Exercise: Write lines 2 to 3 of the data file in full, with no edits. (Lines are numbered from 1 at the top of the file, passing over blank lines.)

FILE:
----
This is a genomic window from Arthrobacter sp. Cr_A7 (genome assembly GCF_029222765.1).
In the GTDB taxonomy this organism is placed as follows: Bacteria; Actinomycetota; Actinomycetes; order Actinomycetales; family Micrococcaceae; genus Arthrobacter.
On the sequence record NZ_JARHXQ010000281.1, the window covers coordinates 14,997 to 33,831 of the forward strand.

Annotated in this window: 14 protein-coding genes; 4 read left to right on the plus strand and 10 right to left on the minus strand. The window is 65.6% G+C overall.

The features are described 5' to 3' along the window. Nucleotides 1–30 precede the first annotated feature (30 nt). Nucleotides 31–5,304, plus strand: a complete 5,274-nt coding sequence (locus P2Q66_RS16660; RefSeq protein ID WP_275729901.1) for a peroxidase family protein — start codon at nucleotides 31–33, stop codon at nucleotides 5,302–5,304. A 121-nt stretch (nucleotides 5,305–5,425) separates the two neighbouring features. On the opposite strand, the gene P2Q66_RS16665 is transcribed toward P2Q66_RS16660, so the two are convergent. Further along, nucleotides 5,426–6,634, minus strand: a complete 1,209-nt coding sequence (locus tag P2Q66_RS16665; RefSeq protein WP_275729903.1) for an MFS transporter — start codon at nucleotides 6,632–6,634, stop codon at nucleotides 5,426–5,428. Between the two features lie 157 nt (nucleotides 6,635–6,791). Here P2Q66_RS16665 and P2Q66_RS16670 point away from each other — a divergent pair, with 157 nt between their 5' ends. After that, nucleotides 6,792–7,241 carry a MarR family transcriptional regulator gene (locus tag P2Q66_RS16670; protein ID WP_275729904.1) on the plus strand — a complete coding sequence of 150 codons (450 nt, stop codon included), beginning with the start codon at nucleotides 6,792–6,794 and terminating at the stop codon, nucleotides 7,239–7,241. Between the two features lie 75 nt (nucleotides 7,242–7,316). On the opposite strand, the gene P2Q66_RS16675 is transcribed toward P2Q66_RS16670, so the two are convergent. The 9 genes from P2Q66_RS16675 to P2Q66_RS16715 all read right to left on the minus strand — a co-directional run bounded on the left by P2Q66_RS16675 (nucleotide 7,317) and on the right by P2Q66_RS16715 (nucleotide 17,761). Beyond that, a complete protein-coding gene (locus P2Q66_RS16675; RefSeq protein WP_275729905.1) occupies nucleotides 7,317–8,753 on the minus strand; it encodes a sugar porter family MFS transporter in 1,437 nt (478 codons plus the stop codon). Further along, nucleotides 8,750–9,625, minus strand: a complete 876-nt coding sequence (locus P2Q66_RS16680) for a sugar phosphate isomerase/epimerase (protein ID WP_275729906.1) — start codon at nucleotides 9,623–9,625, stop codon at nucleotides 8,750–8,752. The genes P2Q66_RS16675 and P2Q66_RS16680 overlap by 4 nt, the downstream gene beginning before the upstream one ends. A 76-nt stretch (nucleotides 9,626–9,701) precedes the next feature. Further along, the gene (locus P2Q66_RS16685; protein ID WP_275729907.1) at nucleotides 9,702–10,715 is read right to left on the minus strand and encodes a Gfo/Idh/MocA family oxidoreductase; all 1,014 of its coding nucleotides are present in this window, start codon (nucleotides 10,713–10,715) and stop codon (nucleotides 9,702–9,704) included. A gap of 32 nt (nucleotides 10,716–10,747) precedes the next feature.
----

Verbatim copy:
In the GTDB taxonomy this organism is placed as follows: Bacteria; Actinomycetota; Actinomycetes; order Actinomycetales; family Micrococcaceae; genus Arthrobacter.
On the sequence record NZ_JARHXQ010000281.1, the window covers coordinates 14,997 to 33,831 of the forward strand.